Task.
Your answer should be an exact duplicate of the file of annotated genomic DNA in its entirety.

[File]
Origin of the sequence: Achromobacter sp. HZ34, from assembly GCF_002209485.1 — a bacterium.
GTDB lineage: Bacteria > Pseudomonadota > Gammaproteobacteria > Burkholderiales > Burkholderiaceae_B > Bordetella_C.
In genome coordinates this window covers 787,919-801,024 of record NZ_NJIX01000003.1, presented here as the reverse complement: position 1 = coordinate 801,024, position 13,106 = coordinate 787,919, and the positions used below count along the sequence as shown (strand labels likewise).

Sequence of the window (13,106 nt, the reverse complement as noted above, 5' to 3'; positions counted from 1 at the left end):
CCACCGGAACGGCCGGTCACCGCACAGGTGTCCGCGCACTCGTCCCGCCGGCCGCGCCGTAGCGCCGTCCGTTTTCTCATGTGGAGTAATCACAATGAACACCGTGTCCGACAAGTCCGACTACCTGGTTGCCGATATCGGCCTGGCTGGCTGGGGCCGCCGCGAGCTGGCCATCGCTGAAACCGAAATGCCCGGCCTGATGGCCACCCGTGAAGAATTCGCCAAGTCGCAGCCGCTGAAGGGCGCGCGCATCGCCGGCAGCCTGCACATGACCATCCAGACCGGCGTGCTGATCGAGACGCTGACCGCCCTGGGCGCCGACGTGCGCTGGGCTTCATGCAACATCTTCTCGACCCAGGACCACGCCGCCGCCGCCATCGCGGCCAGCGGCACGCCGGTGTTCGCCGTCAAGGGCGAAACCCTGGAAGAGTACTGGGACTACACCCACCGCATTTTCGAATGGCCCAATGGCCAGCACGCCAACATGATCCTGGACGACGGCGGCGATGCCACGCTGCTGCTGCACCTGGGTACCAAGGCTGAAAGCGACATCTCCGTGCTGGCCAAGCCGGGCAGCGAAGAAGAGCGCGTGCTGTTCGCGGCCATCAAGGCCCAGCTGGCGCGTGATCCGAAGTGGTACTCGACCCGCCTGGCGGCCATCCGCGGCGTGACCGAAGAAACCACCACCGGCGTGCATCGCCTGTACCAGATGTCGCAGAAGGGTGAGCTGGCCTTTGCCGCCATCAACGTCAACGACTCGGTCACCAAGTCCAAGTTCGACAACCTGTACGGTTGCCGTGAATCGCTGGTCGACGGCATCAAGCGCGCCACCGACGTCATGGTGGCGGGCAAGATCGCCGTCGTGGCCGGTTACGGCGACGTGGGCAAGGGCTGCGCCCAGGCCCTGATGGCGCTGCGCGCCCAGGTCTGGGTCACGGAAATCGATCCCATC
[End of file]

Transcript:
Origin of the sequence: Achromobacter sp. HZ34, from assembly GCF_002209485.1 — a bacterium.
GTDB lineage: Bacteria > Pseudomonadota > Gammaproteobacteria > Burkholderiales > Burkholderiaceae_B > Bordetella_C.
In genome coordinates this window covers 787,919-801,024 of record NZ_NJIX01000003.1, presented here as the reverse complement: position 1 = coordinate 801,024, position 13,106 = coordinate 787,919, and the positions used below count along the sequence as shown (strand labels likewise).

Sequence of the window (13,106 nt, the reverse complement as noted above, 5' to 3'; positions counted from 1 at the left end):
CCACCGGAACGGCCGGTCACCGCACAGGTGTCCGCGCACTCGTCCCGCCGGCCGCGCCGTAGCGCCGTCCGTTTTCTCATGTGGAGTAATCACAATGAACACCGTGTCCGACAAGTCCGACTACCTGGTTGCCGATATCGGCCTGGCTGGCTGGGGCCGCCGCGAGCTGGCCATCGCTGAAACCGAAATGCCCGGCCTGATGGCCACCCGTGAAGAATTCGCCAAGTCGCAGCCGCTGAAGGGCGCGCGCATCGCCGGCAGCCTGCACATGACCATCCAGACCGGCGTGCTGATCGAGACGCTGACCGCCCTGGGCGCCGACGTGCGCTGGGCTTCATGCAACATCTTCTCGACCCAGGACCACGCCGCCGCCGCCATCGCGGCCAGCGGCACGCCGGTGTTCGCCGTCAAGGGCGAAACCCTGGAAGAGTACTGGGACTACACCCACCGCATTTTCGAATGGCCCAATGGCCAGCACGCCAACATGATCCTGGACGACGGCGGCGATGCCACGCTGCTGCTGCACCTGGGTACCAAGGCTGAAAGCGACATCTCCGTGCTGGCCAAGCCGGGCAGCGAAGAAGAGCGCGTGCTGTTCGCGGCCATCAAGGCCCAGCTGGCGCGTGATCCGAAGTGGTACTCGACCCGCCTGGCGGCCATCCGCGGCGTGACCGAAGAAACCACCACCGGCGTGCATCGCCTGTACCAGATGTCGCAGAAGGGTGAGCTGGCCTTTGCCGCCATCAACGTCAACGACTCGGTCACCAAGTCCAAGTTCGACAACCTGTACGGTTGCCGTGAATCGCTGGTCGACGGCATCAAGCGCGCCACCGACGTCATGGTGGCGGGCAAGATCGCCGTCGTGGCCGGTTACGGCGACGTGGGCAAGGGCTGCGCCCAGGCCCTGATGGCGCTGCGCGCCCAGGTCTGGGTCACGGAAATCGATCCCATC